In case you hadn’t heard, the National Security Agency is Red-Wedding-ing Americans’ freedom by backing up phone records and collecting internet data from overseas (some of which involves communications with Americans), all with warrants, and all of which they need to get extra warrants if they want to look at Americans’ stuff. The horror. While the white media completely freaks out from every possible angle, they’ve been all but ignoring a true abuse of the Fourth Amendment, and saying every stupid thing possible in the process.
Glenn Greenwald and his source, whistle-and-country-blower Edward Snowden, have completely taken over the political media with revelations that hype well, but don’t amount to much upon closer examination. Now, Greenwald promises more (and more devastating) revelations to come, but what has been revealed so far is about as alarming as an epidemic of Pac Man Fever, which is a far more recent threat than that presented by these revelations.
The phone records that the NSA has been gathering consist of numbers (not names) and times, information that, before last week, I always assumed was readily available to the government whenever they wanted it, as long as they had a warrant. As it turns out, they did have a warrant, and collected the information (without looking at it) because otherwise, the phone companies destroy it over time. They still need a warrant to look at the data on individual Americans. Ditto the Prism program, which collects internet data via legal means (not by unilaterally plugging into all of the servers of internet companies), and requires another warrant to look at the information on individual Americans.
Is there “potential for abuse” of these programs? Yes, but as people keep pointing out (while they ignore it), the same is true of a tape recorder. Remember when J. Edgar Hoover put Martin Luther King, Jr.‘s phone number on a list of phone numbers that he could only look at with a search warrant? Neither do I.
Granted, the technology has increased the potential scope of potential abuse, but that’s true of every technology. My phone records being archived by the government isn’t all that scary. Googling the phrase “that TV show where…” and having the answer I was looking for come up third on the list of suggestions? That’s scary. But I thought the idea of technology stealing our souls was settled with that whole “camera” thing.
The problem isn’t with what can be done with the technology, it’s with what we are doing to control it, which, in the case of government surveillance, is next to nothing. Remember those “warrants” I kept talking about? Well, those warrants are issued by a secret court, a secret court that never says no, and in which there is no opposition to the government. The government doesn’t even have to get a warrant before they perform a search, either. They have 72 hours after the search to apply for a warrant. With a court like that, it’s hard to understand how anyone even could abuse the law. It’s like stealing things from a free store.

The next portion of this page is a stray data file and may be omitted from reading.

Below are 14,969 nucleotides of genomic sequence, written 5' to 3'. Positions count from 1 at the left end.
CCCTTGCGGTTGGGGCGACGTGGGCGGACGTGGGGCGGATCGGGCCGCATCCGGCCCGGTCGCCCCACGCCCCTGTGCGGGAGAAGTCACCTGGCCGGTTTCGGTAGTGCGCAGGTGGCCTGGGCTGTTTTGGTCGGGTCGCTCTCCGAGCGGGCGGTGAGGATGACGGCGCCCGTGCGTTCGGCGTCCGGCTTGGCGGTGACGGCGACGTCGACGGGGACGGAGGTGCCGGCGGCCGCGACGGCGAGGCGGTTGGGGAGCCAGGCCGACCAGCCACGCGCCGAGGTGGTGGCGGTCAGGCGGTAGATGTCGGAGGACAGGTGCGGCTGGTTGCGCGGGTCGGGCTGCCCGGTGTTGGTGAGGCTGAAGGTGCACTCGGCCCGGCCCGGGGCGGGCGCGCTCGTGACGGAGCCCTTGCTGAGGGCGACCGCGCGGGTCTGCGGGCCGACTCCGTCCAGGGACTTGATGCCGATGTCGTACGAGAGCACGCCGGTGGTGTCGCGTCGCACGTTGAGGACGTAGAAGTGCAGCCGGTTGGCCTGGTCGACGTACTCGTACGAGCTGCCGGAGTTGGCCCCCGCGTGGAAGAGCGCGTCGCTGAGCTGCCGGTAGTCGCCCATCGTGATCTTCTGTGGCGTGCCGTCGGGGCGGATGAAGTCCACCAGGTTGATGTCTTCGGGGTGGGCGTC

If this disturbs you, it should. If it doesn’t, it’s probably because you were either not born, or were too busy watching Grape Ape, when that court was created. Since then, the other check on government surveillance, the U.S. Conngress, has somehow found ways to expand the government’s legal surveillance capacity, and is now suddenly shocked to learn that they don’t know about the things they skipped briefings about. People like Chris Hayes keep saying how “complicated” this issue is, but it’s really quite simple: congressional and judicial oversight of government surveillance is a joke, and have been since KC had a Sunshine Band. Despite the collective angst of the media, the American people don’t seem inclined to change that. Given the current state of things, it is amazing how not abused this power has been.
That hasn’t stopped the media from going all Chicken Little, some because they’re desperate to “have the conversation,” some because they want to attack President Obama to prove varying types of cred, and some because they’d like even less fettering of the surveillance state. I think we do need to “have the conversation” about government surveillance, but it should begin in 1978, not last week, when the world discovered that the first black president was in charge of it.
What’s ridiculous about this is the proportion of the coverage. According to TV Eyes, the NSA scandal has been mentioned on cable almost 3,000 times in a little over a week, since the Verizon story broke. In a sense, this is commendable, because despite the American people’s clear apathy about this kind of surveillance, journalists have decided that this is important. That’s one of the most important functions that the Fourth Estate can serve.